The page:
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Yelling at your child happens—what you do *after* is what counts, mama

If we don't do anything about the guilt it can eat away at us.

after-you-yell

Most parents out there have lost their cool in front of their child at least once. It happens. And it's not too hard to find people or resources out there providing reassuring statements like, "It's okay, it happens to everyone," or "Don't worry, everyone makes mistakes," or some other variation of that.

I agree with those statements completely and have even found myself offering those words of support to friends at times. But most of the time, when we are the ones who messed up, those statements don't really take away the guilt we feel, do they?

I'm sure there are entire books out there about parent guilt because it's plentiful and comes in many forms. But the guilt I'm talking about today is a little different than the guilt we feel when we are too busy cooking dinner to play, or the guilt we feel when we have to leave a child with a caregiver in order to go to work, or the guilt we feel when our child is crying and we can't figure out what's wrong.

In those situations I just mentioned, guilt comes underserved. We haven't done anything wrong, but we still feel bad. That guilt is more like a version of heartbreak. Because we are limited as human beings and cannot give more of ourselves than what we have.

But the guilt that we feel when we lose our cool is different. That guilt is worthy of the name—we did do something wrong, and we feel bad about it. That guilt is indicative of our own morality. It's a sign that we can acknowledge our mistakes and our poor decisions.

It's a good, healthy thing to be able to feel guilt when it's warranted. But it certainly doesn't feel good. In fact, if we don't do anything about that guilt it can eat away at us.

So what can we do after we've lost our cool with our child? It takes three steps:

Step 1: Calm down

If you're still in the hot zone, you're not going to be able to use the part of your brain that helps you make thoughtful, rational decisions. So you've got to get yourself out of that hot zone. This can be one of the biggest challenges as a parent, especially if you're a single parent or a stay-at-home parent or someone who doesn't have a partner that can take over so you can take a break.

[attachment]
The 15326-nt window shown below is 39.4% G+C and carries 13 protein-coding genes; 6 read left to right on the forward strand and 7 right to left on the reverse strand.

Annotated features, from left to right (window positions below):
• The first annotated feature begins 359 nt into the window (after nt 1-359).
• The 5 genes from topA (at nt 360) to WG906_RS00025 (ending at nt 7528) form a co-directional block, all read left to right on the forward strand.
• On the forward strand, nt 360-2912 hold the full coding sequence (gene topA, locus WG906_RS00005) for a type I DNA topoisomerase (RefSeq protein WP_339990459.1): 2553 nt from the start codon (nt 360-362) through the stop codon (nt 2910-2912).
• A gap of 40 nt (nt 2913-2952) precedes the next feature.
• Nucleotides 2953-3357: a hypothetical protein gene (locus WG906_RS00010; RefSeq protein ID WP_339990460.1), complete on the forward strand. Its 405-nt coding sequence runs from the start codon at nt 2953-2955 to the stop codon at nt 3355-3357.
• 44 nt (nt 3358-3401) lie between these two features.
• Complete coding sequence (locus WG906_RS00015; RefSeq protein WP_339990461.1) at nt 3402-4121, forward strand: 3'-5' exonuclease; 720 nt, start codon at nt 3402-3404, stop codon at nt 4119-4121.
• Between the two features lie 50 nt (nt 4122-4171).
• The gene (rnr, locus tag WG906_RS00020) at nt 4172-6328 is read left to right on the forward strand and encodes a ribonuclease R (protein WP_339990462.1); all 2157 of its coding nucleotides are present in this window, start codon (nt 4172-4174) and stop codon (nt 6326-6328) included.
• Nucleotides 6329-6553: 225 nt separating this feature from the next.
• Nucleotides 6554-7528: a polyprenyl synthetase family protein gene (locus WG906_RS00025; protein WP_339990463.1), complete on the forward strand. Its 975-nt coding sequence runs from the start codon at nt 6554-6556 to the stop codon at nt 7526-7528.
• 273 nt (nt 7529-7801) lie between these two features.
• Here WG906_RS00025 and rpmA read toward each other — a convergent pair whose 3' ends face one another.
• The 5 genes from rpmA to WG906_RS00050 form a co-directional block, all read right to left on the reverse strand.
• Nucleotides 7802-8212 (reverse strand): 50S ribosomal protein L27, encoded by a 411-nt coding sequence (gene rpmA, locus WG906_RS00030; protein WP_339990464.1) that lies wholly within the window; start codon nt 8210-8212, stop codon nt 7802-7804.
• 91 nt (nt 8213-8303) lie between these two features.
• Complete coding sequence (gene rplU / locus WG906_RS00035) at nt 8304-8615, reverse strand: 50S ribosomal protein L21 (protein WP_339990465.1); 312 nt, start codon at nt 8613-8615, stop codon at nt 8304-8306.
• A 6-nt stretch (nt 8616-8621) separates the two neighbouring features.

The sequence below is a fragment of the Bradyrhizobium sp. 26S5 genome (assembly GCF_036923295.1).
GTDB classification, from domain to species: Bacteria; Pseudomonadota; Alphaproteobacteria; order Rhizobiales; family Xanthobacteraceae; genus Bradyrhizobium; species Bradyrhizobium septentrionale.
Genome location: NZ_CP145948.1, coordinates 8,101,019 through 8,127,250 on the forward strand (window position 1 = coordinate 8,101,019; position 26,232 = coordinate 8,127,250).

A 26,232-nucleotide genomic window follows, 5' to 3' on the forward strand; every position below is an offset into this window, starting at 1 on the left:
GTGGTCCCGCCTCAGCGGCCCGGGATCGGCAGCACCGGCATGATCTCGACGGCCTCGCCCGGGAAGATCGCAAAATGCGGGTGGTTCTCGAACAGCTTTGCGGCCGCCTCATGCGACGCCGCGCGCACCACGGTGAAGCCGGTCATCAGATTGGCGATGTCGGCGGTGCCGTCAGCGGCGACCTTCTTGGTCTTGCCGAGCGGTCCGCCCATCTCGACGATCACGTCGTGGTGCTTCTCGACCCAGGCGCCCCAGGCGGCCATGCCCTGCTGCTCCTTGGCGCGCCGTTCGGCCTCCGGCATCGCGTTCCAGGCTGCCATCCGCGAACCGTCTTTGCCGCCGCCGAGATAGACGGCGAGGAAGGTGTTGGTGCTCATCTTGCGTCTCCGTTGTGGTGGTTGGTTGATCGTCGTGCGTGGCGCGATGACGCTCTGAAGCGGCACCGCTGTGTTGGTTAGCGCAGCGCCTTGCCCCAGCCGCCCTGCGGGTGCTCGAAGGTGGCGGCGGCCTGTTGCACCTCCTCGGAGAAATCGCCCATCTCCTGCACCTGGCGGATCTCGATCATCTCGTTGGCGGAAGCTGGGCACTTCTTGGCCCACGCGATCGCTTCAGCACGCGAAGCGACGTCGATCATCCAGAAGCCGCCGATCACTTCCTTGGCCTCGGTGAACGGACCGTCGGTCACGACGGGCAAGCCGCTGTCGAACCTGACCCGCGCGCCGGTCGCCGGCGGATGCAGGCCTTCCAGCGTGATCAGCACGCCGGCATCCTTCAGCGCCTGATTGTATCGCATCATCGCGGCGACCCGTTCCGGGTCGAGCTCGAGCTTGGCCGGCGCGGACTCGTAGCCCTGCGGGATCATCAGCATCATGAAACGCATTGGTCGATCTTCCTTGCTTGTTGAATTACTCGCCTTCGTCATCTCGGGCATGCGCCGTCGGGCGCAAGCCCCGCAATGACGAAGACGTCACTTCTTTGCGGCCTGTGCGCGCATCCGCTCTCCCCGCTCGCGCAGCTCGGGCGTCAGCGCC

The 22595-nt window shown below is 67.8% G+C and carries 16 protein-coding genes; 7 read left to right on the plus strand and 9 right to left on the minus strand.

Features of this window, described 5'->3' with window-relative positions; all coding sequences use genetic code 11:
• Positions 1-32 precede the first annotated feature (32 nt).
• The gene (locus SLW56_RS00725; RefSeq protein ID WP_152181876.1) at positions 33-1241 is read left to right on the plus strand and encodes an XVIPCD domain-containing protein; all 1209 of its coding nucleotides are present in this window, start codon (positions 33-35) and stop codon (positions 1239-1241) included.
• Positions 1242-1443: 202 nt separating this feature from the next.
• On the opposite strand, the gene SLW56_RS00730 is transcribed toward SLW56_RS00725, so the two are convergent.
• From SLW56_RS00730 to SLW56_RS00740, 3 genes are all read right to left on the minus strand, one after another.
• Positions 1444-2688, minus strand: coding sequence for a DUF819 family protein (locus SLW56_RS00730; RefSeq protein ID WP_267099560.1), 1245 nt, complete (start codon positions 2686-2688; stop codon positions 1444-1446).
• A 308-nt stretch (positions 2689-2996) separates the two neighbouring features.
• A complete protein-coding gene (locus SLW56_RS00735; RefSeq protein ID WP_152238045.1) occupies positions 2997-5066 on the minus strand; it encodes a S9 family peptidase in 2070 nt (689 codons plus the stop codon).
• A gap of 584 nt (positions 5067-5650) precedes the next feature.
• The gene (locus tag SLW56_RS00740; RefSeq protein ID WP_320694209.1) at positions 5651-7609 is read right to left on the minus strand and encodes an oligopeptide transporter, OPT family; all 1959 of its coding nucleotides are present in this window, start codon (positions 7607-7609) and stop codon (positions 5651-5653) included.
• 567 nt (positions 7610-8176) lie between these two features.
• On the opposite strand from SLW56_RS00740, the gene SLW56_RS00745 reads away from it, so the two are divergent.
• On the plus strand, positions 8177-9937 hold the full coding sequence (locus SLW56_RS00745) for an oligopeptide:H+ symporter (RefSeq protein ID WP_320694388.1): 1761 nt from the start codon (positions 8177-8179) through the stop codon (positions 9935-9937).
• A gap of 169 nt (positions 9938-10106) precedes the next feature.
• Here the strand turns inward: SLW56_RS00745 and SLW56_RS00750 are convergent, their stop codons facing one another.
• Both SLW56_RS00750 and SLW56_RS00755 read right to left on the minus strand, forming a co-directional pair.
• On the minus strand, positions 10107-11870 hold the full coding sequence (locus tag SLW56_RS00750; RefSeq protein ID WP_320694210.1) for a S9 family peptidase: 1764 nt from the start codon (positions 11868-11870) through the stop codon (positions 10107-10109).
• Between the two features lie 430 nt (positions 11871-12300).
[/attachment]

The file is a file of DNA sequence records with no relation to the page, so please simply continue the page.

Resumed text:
Sometimes you might need to find ways to take a mental break even when you can't take a physical break. This is where you're going to need some creativity, and it will all depend on the age of your children.

It might be packing the kids up into the stroller and going for a walk outside. Maybe you keep special activities aside for moments like these when you need to entertain the kids and catch a breath. Perhaps this is a moment you become a little more lax with your TV restrictions. If your kids are old enough, you can even tell them you need to take a break to calm down and go in another room for a bit.

However you do it, finding a way to calm down is necessary to move on.

Step 2: Allow your child to calm down

In the same way that you're not able to be thoughtful or rational when you're upset, neither can your child. If your child is still in that feeling, you will also need to help them find a way to calm down. (After you calm yourself down first!). They will be unable to have a corrective experience otherwise.

Helping your child to calm down will look different depending on their age:

  • The littlest ones might need to be held, rocked or played with.
  • Toddlers and preschool-aged children might need help to label their feelings, or to cry, or to direct their anger in an appropriate way (ex: your brother isn't for hitting, but you can hit this pillow).
  • School-aged kids may still need help to label their feelings and could also find drawing their feelings helpful. Physical exercise and alone time might be beneficial for these kids too.
  • Teenagers are most likely to need time away from you to calm down. Music, art, poetry and writing are all effective mechanisms for releasing emotions to calm down. And physical activity can help release the physiological energy that builds up when angry.

Step 3: Repair